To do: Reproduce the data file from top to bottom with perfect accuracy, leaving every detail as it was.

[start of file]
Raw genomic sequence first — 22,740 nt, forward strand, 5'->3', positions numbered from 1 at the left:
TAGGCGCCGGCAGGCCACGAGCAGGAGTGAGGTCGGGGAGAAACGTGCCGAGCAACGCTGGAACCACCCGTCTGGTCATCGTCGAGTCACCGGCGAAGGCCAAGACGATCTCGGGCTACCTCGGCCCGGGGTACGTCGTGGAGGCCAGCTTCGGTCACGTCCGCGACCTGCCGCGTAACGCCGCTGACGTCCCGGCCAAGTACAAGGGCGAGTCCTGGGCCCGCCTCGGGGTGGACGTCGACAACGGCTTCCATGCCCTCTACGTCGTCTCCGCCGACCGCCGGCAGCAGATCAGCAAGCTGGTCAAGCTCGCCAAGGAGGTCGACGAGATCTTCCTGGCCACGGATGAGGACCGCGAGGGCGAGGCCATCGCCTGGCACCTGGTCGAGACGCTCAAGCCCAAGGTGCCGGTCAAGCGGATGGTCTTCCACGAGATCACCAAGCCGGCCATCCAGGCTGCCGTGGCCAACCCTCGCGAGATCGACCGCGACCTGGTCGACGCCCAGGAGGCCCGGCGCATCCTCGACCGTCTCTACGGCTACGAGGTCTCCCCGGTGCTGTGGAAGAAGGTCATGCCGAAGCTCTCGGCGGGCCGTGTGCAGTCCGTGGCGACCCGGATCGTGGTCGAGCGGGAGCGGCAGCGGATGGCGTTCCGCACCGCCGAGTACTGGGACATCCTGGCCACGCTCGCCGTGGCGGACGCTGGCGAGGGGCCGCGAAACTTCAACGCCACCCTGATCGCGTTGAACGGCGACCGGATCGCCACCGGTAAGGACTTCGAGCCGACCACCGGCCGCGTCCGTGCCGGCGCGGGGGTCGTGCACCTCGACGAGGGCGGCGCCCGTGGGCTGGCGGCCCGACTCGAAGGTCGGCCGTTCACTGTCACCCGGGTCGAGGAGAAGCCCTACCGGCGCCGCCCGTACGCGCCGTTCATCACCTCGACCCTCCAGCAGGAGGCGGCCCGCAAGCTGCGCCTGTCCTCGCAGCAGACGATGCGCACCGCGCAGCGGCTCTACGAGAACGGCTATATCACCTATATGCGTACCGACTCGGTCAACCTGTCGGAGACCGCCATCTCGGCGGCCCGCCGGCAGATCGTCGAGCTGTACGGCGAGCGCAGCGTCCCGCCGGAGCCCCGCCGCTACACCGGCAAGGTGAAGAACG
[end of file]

Raw genomic sequence first — 22,740 nt, forward strand, 5'->3', positions numbered from 1 at the left:
TAGGCGCCGGCAGGCCACGAGCAGGAGTGAGGTCGGGGAGAAACGTGCCGAGCAACGCTGGAACCACCCGTCTGGTCATCGTCGAGTCACCGGCGAAGGCCAAGACGATCTCGGGCTACCTCGGCCCGGGGTACGTCGTGGAGGCCAGCTTCGGTCACGTCCGCGACCTGCCGCGTAACGCCGCTGACGTCCCGGCCAAGTACAAGGGCGAGTCCTGGGCCCGCCTCGGGGTGGACGTCGACAACGGCTTCCATGCCCTCTACGTCGTCTCCGCCGACCGCCGGCAGCAGATCAGCAAGCTGGTCAAGCTCGCCAAGGAGGTCGACGAGATCTTCCTGGCCACGGATGAGGACCGCGAGGGCGAGGCCATCGCCTGGCACCTGGTCGAGACGCTCAAGCCCAAGGTGCCGGTCAAGCGGATGGTCTTCCACGAGATCACCAAGCCGGCCATCCAGGCTGCCGTGGCCAACCCTCGCGAGATCGACCGCGACCTGGTCGACGCCCAGGAGGCCCGGCGCATCCTCGACCGTCTCTACGGCTACGAGGTCTCCCCGGTGCTGTGGAAGAAGGTCATGCCGAAGCTCTCGGCGGGCCGTGTGCAGTCCGTGGCGACCCGGATCGTGGTCGAGCGGGAGCGGCAGCGGATGGCGTTCCGCACCGCCGAGTACTGGGACATCCTGGCCACGCTCGCCGTGGCGGACGCTGGCGAGGGGCCGCGAAACTTCAACGCCACCCTGATCGCGTTGAACGGCGACCGGATCGCCACCGGTAAGGACTTCGAGCCGACCACCGGCCGCGTCCGTGCCGGCGCGGGGGTCGTGCACCTCGACGAGGGCGGCGCCCGTGGGCTGGCGGCCCGACTCGAAGGTCGGCCGTTCACTGTCACCCGGGTCGAGGAGAAGCCCTACCGGCGCCGCCCGTACGCGCCGTTCATCACCTCGACCCTCCAGCAGGAGGCGGCCCGCAAGCTGCGCCTGTCCTCGCAGCAGACGATGCGCACCGCGCAGCGGCTCTACGAGAACGGCTATATCACCTATATGCGTACCGACTCGGTCAACCTGTCGGAGACCGCCATCTCGGCGGCCCGCCGGCAGATCGTCGAGCTGTACGGCGAGCGCAGCGTCCCGCCGGAGCCCCGCCGCTACACCGGCAAGGTGAAGAACG